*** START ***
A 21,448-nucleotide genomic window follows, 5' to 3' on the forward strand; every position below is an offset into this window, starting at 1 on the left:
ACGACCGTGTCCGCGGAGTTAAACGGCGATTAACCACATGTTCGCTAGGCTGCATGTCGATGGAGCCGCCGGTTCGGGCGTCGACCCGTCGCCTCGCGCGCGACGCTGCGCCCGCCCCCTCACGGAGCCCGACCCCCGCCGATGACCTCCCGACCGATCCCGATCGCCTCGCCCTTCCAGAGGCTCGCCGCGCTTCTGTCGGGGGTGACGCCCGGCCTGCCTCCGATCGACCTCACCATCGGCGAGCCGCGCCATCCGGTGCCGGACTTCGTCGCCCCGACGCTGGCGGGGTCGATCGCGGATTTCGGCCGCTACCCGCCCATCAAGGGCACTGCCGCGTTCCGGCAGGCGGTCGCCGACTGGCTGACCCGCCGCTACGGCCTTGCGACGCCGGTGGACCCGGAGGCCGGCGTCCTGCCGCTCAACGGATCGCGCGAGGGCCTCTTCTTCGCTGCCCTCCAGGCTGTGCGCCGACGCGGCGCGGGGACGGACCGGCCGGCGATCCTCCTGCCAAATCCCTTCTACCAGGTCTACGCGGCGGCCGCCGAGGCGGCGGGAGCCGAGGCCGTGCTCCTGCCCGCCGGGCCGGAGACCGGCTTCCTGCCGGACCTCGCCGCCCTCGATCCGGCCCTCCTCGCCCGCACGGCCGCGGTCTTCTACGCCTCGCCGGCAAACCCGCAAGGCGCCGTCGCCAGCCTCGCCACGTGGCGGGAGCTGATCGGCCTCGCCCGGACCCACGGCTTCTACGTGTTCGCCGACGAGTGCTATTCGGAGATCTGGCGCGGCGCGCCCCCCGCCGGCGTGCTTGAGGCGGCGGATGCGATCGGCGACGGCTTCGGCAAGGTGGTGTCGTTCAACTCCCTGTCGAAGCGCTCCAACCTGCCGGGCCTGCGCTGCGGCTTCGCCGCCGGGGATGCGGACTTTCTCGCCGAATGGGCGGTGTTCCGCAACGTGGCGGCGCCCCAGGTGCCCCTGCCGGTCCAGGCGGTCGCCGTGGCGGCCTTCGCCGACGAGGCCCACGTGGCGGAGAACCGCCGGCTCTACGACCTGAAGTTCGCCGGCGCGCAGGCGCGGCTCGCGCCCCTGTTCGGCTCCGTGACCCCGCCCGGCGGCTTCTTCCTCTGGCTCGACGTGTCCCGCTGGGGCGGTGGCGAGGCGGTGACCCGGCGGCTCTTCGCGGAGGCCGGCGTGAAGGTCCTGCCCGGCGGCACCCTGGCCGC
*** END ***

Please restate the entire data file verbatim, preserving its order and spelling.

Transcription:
A 21,448-nucleotide genomic window follows, 5' to 3' on the forward strand; every position below is an offset into this window, starting at 1 on the left:
ACGACCGTGTCCGCGGAGTTAAACGGCGATTAACCACATGTTCGCTAGGCTGCATGTCGATGGAGCCGCCGGTTCGGGCGTCGACCCGTCGCCTCGCGCGCGACGCTGCGCCCGCCCCCTCACGGAGCCCGACCCCCGCCGATGACCTCCCGACCGATCCCGATCGCCTCGCCCTTCCAGAGGCTCGCCGCGCTTCTGTCGGGGGTGACGCCCGGCCTGCCTCCGATCGACCTCACCATCGGCGAGCCGCGCCATCCGGTGCCGGACTTCGTCGCCCCGACGCTGGCGGGGTCGATCGCGGATTTCGGCCGCTACCCGCCCATCAAGGGCACTGCCGCGTTCCGGCAGGCGGTCGCCGACTGGCTGACCCGCCGCTACGGCCTTGCGACGCCGGTGGACCCGGAGGCCGGCGTCCTGCCGCTCAACGGATCGCGCGAGGGCCTCTTCTTCGCTGCCCTCCAGGCTGTGCGCCGACGCGGCGCGGGGACGGACCGGCCGGCGATCCTCCTGCCAAATCCCTTCTACCAGGTCTACGCGGCGGCCGCCGAGGCGGCGGGAGCCGAGGCCGTGCTCCTGCCCGCCGGGCCGGAGACCGGCTTCCTGCCGGACCTCGCCGCCCTCGATCCGGCCCTCCTCGCCCGCACGGCCGCGGTCTTCTACGCCTCGCCGGCAAACCCGCAAGGCGCCGTCGCCAGCCTCGCCACGTGGCGGGAGCTGATCGGCCTCGCCCGGACCCACGGCTTCTACGTGTTCGCCGACGAGTGCTATTCGGAGATCTGGCGCGGCGCGCCCCCCGCCGGCGTGCTTGAGGCGGCGGATGCGATCGGCGACGGCTTCGGCAAGGTGGTGTCGTTCAACTCCCTGTCGAAGCGCTCCAACCTGCCGGGCCTGCGCTGCGGCTTCGCCGCCGGGGATGCGGACTTTCTCGCCGAATGGGCGGTGTTCCGCAACGTGGCGGCGCCCCAGGTGCCCCTGCCGGTCCAGGCGGTCGCCGTGGCGGCCTTCGCCGACGAGGCCCACGTGGCGGAGAACCGCCGGCTCTACGACCTGAAGTTCGCCGGCGCGCAGGCGCGGCTCGCGCCCCTGTTCGGCTCCGTGACCCCGCCCGGCGGCTTCTTCCTCTGGCTCGACGTGTCCCGCTGGGGCGGTGGCGAGGCGGTGACCCGGCGGCTCTTCGCGGAGGCCGGCGTGAAGGTCCTGCCCGGCGGCACCCTGGCCGC